Cabbie's tweet reunites lost BlackBerry with owner

Twitter can be used for many things, but connecting disparate people is perhaps its most potent use--like a Barcelona taxi driver and the owner of a phone left in his cab.

Some believe that Twitter has the power to change big events like Iranian elections. I think that its strength may be in much smaller, but still significant, ways.

In fact, I was the matchmaker recently between a Barcelona cabbie and an American employee of a pharmaceutical company. Well, a matchmaker between the cabbie and this lady's BlackBerry, anyway.

It happened like this:

I have a Twitter search in TweetDeck that alerts me every time the word "Asay" is used on Twitter. (I need to be able to track down libel somehow!)

Is this taxi a twitterer? CC Robertrd/Flickr

On August 30, I saw this tweet:

Hi! I'm a taxi driver from Barcelona. Somebody knows Jennifer Asay? She works for (pharmaceutical company). I've her Balckberry [sic].

I happen to be married to a Jennifer Asay, but not this one. So I looked up her name on the Web and quickly found her on LinkedIn. I reached out to her there to give her the e-mail address of the taxi driver, which he provided in his tweet. I also replied to him to give him her e-mail address. No big deal, right?

On Wednesday, I heard back from Raúl, the taxi driver:

Hi! I am the taxidriver from Barcelona.

She has found me thanks to you.
I will be with her for I will give back its telephone.
Thank you very much by your work.

Raúl

Nice, right? It gets better. Today, I heard from Jennifer, and it sounds like everything worked out, thanks to the power of Twitter (and LinkedIn):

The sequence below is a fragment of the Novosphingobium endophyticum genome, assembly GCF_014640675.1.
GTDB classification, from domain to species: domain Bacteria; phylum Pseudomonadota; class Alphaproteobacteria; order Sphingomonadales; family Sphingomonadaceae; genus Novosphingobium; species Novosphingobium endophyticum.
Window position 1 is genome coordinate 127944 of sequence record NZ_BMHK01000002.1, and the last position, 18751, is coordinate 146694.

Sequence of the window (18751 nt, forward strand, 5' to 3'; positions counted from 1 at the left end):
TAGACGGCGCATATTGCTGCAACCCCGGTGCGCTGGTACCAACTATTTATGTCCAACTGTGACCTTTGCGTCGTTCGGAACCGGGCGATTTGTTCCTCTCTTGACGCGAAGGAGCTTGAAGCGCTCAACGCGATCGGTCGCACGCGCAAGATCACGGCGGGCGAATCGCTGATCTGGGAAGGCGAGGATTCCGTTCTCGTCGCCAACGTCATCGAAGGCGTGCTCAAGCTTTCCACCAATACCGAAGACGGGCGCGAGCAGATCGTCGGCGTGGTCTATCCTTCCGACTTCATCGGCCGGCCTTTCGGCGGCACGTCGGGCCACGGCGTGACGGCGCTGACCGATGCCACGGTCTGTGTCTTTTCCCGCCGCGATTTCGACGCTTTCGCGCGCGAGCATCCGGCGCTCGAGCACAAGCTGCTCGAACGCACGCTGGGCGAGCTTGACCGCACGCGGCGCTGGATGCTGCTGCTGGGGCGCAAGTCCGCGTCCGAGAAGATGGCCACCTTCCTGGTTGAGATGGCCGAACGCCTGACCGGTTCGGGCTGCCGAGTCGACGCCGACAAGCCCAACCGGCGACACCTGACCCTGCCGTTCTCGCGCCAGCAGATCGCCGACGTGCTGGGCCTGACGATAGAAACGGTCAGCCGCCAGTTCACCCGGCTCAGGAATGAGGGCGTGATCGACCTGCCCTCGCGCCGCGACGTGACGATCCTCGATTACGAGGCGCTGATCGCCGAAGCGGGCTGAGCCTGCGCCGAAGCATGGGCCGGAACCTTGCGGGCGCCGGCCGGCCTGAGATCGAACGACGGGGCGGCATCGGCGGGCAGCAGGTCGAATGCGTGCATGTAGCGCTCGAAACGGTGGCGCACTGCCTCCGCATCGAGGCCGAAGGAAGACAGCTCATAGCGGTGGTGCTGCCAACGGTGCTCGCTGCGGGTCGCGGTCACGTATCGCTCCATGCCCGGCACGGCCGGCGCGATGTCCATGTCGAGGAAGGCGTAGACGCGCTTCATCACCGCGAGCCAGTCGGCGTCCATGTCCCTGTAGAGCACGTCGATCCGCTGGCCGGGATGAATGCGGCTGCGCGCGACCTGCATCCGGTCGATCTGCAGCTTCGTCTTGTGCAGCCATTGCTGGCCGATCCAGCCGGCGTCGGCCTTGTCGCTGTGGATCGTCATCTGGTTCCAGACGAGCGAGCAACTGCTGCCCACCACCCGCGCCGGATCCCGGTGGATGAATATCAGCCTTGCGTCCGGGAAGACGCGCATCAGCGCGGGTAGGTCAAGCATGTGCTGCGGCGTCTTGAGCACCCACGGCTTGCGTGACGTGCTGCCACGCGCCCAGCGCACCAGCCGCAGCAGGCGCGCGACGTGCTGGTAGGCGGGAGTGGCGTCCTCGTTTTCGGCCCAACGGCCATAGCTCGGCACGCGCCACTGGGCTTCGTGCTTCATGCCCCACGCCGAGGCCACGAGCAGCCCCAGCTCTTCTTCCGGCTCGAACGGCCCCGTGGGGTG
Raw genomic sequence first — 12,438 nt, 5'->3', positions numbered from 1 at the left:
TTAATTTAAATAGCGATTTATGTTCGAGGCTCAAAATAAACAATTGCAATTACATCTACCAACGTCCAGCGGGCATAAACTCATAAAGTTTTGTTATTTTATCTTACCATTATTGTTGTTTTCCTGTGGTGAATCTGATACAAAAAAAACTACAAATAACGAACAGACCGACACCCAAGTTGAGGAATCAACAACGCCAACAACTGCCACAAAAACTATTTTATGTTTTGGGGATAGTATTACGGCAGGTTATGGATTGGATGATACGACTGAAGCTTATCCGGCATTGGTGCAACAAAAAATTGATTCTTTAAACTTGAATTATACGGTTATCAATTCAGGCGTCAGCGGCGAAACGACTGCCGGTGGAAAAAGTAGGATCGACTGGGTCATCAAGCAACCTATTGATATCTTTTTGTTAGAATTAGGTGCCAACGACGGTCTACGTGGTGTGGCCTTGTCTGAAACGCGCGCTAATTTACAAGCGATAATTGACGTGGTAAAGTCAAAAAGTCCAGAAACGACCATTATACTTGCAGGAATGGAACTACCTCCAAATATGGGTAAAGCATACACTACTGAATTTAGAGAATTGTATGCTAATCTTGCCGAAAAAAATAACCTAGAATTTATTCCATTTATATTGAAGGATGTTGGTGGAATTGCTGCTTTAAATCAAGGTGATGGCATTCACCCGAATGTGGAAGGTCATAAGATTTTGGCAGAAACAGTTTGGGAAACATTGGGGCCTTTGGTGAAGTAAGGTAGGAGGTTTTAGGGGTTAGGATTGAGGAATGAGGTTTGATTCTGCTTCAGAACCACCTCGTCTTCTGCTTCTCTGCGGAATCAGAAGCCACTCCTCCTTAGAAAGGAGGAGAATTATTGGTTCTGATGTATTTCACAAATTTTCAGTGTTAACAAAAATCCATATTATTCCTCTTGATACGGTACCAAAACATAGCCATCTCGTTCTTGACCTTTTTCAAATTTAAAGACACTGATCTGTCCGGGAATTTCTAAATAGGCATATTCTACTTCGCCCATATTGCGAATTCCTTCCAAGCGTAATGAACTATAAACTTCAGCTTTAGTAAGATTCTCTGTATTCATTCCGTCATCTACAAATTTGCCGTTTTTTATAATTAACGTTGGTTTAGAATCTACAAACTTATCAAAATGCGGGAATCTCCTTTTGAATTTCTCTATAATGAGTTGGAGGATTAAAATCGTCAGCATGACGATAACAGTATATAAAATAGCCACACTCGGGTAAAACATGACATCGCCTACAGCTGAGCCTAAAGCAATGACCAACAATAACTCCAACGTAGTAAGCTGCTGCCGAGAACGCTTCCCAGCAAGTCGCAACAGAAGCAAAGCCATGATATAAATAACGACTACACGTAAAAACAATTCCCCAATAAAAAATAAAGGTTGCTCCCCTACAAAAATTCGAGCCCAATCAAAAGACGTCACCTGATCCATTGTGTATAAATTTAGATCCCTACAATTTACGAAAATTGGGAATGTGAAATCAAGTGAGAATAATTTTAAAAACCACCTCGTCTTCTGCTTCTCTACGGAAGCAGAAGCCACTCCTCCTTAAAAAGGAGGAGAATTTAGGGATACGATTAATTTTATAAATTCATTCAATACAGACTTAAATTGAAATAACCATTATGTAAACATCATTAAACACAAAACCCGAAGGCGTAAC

I can't tell you how grateful I am that you reached out to me....by a miracle, Raúl brought me my BlackBerry today!

What are the odds? In our increasingly networked world, the odds are getting shorter all the time.

Again, it's a simple story, but one rich in possibilities too. Think about it. A twittering taxi driver reaches out to the massive echo chamber that is the Web and is heard by a complete stranger in Utah who also uses Twitter (me), who then turns to LinkedIn to find the sought-for person and connects them over e-mail.

There are lots of problems in the world. Communication--at least the possibility of communication--isn't one of them.

P.S. There's a very good chance that I've now ruined Jennifer's life by getting her back in touch with her BlackBerry addiction, but I want this story to have a happy ending.


Follow me on Twitter @mjasay. And if you find my iPhone, please tweet it. :-)

About the author

    Matt Asay is chief operating officer at Canonical, the company behind the Ubuntu Linux operating system. Prior to Canonical, Matt was general manager of the Americas division and vice president of business development at Alfresco, an open-source applications company. Matt brings a decade of in-the-trenches open-source business and legal experience to The Open Road, with an emphasis on emerging open-source business strategies and opportunities. He is a member of the CNET Blog Network and is not an employee of CNET. You can follow Matt on Twitter @mjasay.

     

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